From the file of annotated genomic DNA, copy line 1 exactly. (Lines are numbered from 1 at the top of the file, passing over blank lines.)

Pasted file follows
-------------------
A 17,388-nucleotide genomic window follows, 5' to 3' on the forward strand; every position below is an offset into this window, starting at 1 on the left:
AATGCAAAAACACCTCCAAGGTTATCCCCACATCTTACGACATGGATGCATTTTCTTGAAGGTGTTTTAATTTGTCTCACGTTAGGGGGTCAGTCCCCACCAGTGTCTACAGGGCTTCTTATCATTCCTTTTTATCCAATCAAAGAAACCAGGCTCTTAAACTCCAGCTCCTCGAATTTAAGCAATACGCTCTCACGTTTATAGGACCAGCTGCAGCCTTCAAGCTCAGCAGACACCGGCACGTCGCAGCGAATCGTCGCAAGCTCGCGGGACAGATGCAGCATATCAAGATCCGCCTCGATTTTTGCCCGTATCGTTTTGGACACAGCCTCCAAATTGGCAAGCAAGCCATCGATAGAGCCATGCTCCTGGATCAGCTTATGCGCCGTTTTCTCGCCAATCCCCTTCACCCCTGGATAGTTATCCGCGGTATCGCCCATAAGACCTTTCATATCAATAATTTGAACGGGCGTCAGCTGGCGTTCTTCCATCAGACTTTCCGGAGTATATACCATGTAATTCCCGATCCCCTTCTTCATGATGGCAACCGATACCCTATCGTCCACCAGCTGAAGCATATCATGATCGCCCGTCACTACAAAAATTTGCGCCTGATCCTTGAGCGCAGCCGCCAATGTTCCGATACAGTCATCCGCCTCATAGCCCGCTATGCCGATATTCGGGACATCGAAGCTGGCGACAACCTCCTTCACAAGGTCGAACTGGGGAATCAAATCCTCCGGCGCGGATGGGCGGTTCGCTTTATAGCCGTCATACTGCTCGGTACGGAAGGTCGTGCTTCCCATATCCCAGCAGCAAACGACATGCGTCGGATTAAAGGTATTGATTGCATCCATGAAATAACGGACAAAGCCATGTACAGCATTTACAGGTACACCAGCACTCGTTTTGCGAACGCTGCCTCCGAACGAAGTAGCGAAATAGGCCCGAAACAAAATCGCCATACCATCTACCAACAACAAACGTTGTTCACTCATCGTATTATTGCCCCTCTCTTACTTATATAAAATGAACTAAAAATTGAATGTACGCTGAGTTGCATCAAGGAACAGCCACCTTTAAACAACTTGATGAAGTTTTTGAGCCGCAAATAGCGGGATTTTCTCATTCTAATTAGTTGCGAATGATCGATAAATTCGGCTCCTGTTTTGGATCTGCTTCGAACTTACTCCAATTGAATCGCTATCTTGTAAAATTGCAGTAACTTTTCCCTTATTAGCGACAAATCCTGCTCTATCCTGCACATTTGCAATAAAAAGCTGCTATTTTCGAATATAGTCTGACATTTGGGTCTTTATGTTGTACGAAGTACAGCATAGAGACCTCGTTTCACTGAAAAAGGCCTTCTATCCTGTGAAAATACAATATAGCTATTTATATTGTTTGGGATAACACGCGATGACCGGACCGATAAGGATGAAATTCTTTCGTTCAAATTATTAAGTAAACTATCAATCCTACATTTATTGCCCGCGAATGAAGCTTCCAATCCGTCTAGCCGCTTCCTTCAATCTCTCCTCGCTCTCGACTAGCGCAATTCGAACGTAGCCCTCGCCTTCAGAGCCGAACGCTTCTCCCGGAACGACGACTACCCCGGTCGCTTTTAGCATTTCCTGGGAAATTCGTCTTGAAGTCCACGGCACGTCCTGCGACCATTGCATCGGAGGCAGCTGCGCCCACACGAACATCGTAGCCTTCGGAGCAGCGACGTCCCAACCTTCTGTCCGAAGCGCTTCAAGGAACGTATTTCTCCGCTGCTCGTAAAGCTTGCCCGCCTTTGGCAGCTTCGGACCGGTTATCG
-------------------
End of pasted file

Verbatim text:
A 17,388-nucleotide genomic window follows, 5' to 3' on the forward strand; every position below is an offset into this window, starting at 1 on the left: